Sunday, October 23, 2022

Track Certificate Expiration with Jenkins and Python 3!

CI/CD tools aren't just for automatically deploying apps! Jenkins excels at enabling an engineer to automatically execute and test code - but, it has a hidden super-power: Automating boring and intensive IT tasks(removing toil).

Let's take a common and relatable IT problem - it doesn't matter if you're a DevOps engineer, a Agilista, or even a "normal" systems engineer. Tracking certificate expiration is not an enjoyable task, and can often involve either manual checking or (usually) outages to discover that a certificate has expired.

This solution will have several major elements:

  • An inventory of TLS-issued hosts
  • A Python 3 script (leveraging OpenSSL) to open up TLS connections and fetch certificates
  • A Jenkins pipeline to execute that script against that inventory daily, emailing the results


Full transparency, this example is executed in a home lab. It's naive to assume that this task is trivial for any enterprise, but here are some potential approaches to building an inventory at scale:

  • Write a Python script to ingest DNS zone files, and loop curl to see if any listen on port 443
  • Fetch a report for a vulnerability scanner (Retina, Qualys, Nexpose)
  • Searching PKI issuance reports (if available)

We also want to write our inventory file in a way that's friendly to our execution approach. Python is dynamically typed, and most IT automation is fine with that - we're not doing any hardcore programming for most of it. The vast majority of IT automation involves sending and processing files and I/O.

Python will change a variable to any data type when you tell it to, so it's useful to map out what we want. Here are the relevant data types. I will also include the symbols JSON uses to signify them (if applicable):

  • String (""): This is a type that encapsulates a series of text characters
  • Integer (No wrapping): Whole number, and Signed. It can be positive or negative, but there's no decimal point (decimal points are their own unique flavor of complexity in computer programming)
  • List ([]): To a dyed in the wool software developer, this will be similar to an array. Lists are indexed by an integer, and can contain any data type below it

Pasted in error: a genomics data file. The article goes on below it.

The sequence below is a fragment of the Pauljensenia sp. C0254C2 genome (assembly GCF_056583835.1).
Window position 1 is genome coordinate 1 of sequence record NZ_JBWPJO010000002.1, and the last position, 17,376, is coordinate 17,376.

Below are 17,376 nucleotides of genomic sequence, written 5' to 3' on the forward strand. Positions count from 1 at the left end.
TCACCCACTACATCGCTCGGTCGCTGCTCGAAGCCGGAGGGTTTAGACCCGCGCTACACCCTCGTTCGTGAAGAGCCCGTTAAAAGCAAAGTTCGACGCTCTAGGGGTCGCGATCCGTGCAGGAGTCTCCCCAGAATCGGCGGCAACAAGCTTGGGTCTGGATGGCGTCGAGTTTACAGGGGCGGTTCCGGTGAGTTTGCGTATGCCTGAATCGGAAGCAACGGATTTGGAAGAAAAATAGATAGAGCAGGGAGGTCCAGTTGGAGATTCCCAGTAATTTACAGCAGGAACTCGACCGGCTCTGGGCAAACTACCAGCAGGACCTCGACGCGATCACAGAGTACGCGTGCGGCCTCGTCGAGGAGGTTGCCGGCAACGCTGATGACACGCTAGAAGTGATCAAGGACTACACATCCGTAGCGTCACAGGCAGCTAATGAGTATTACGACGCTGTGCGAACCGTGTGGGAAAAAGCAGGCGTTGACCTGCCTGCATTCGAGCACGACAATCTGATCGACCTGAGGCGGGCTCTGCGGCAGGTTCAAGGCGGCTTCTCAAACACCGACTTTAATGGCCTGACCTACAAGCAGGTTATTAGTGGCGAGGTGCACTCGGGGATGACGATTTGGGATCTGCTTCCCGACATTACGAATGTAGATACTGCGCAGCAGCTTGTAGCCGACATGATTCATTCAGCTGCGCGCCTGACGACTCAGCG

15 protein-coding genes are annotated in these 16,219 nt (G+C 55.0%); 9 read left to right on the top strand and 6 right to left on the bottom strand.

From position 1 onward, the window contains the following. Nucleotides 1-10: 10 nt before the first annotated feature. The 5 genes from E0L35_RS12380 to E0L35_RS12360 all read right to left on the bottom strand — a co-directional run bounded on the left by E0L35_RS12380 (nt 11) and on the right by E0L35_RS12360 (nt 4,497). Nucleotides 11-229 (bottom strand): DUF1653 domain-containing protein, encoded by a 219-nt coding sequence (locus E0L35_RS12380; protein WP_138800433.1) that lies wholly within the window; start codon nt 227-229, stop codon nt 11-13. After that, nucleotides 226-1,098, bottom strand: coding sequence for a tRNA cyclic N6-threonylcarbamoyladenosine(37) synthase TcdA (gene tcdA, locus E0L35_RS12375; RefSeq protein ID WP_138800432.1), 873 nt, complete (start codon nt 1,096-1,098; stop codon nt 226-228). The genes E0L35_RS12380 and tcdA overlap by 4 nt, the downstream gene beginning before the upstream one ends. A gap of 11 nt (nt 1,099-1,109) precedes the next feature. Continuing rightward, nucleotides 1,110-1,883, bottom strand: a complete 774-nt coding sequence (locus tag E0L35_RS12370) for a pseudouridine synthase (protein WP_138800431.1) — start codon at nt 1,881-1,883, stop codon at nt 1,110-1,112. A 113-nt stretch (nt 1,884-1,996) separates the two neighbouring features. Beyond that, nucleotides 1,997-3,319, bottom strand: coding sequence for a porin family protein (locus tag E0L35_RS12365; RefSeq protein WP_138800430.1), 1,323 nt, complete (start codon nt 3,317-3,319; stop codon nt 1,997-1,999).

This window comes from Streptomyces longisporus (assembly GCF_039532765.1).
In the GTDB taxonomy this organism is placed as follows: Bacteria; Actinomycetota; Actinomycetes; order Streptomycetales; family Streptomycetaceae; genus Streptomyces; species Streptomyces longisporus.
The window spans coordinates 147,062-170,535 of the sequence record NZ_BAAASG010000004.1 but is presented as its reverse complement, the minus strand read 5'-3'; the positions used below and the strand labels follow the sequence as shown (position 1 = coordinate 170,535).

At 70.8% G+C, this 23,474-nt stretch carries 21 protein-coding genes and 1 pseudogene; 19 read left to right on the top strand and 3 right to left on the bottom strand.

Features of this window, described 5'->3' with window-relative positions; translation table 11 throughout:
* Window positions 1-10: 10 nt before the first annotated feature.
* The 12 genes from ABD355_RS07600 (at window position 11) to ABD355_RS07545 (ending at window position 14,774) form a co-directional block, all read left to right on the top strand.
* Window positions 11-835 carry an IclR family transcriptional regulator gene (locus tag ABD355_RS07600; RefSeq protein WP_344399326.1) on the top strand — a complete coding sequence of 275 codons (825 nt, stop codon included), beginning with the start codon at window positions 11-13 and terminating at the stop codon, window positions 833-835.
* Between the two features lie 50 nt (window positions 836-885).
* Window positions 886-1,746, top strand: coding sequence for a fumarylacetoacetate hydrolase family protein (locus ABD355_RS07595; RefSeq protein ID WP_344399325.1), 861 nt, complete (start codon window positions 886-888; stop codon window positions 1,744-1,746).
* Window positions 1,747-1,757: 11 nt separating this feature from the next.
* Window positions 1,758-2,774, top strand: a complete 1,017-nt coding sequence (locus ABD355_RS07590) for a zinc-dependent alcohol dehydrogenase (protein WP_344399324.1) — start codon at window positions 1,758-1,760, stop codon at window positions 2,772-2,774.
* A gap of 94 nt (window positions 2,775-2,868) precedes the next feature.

• Python has a neat trick where a for loop can return a list item instead of the index, which saves a great deal of code
    • Python can sort a list by executing the function .sort() on that object
  • Dictionary ({}): This is an advanced construct, and provides an engineer with a great deal of capability (at the expense of performance, and code simplicity in some cases)
    • dicts store entries as key-value pairs, and the index is usually a string
    • Python can add to a dictionary by adding a new key, e.g. dictionary["newkey"] = "b33f"

When planning software functionality, we want to always use the right tool for the job. Downstream APIs (e.g. OpenSSL) want to see a particular format for a parameter(e.g. TCP port should be an integer), so documentation research is a must at this phase. I'll explain my logic for this file:

  • I want to easily iterate through the list, without addressing indexes, and I want it to be fast. I should use a list for the top-level data in the inventory ([])
  • I want to ensure that I don't accidentally address the keys wrong, so each individual entry should be a dictionary ({}) with the following keys: fqdn, port
    • fqdn should store a string
    • port should store an integer


[ { "fqdn": "", "port": 443 }, { "fqdn": "", "port": 443 } ]

Python Code

Here's a copy of my code. To execute it, the following pip packages need to be installed:

  • fqdn
  • OpenSSL
  • ruamel.yaml

datetime in particular does quite a bit of heavy lifting here. The package providers in the Python community have managed to solve most of the truly difficult work, so interpreting expiration dates is a simple comparison operation.

I heavily rely on functions for this code to work in a maintainable format - this code is only 167 lines long, but most of the usage is for readability.

Another point of note - when writing Python to execute in a pipeline, it helps to be Perl levels of dramatic when crashing code. Jenkins doesn't evaluate output by default, and the easiest way to notify of a problem is by using sys.exit(""). This is why I placed a crash if errors exist at the end of the list.


This configuration example should provide some basic level of functionality. Jenkins has a lot of capability, so this tooling can be endlessly tweaked to your needs.

First, let's set up a SMTP server. With a default installation, the settings are under Dashboard -> Manage Jenkins -> Configure System:

Advanced Settings will allow you to configure SMTP auth, port, if applicable. If you use Gmail, you can still leverage MFA and app passwords, preserving MFA and avoiding password proliferation.

Now, let's set up a freestyle pipeline:

With Jenkins, all things should be executed from source code. This is the way.

We want to run this daily, irrespective of source code changes. This requires a slight deviation from the usual Poll SCM approach:

As always, amnesic workspaces are best:

Python and the inventory file simplify the Jenkins configuration as well. Just execute the script as-is: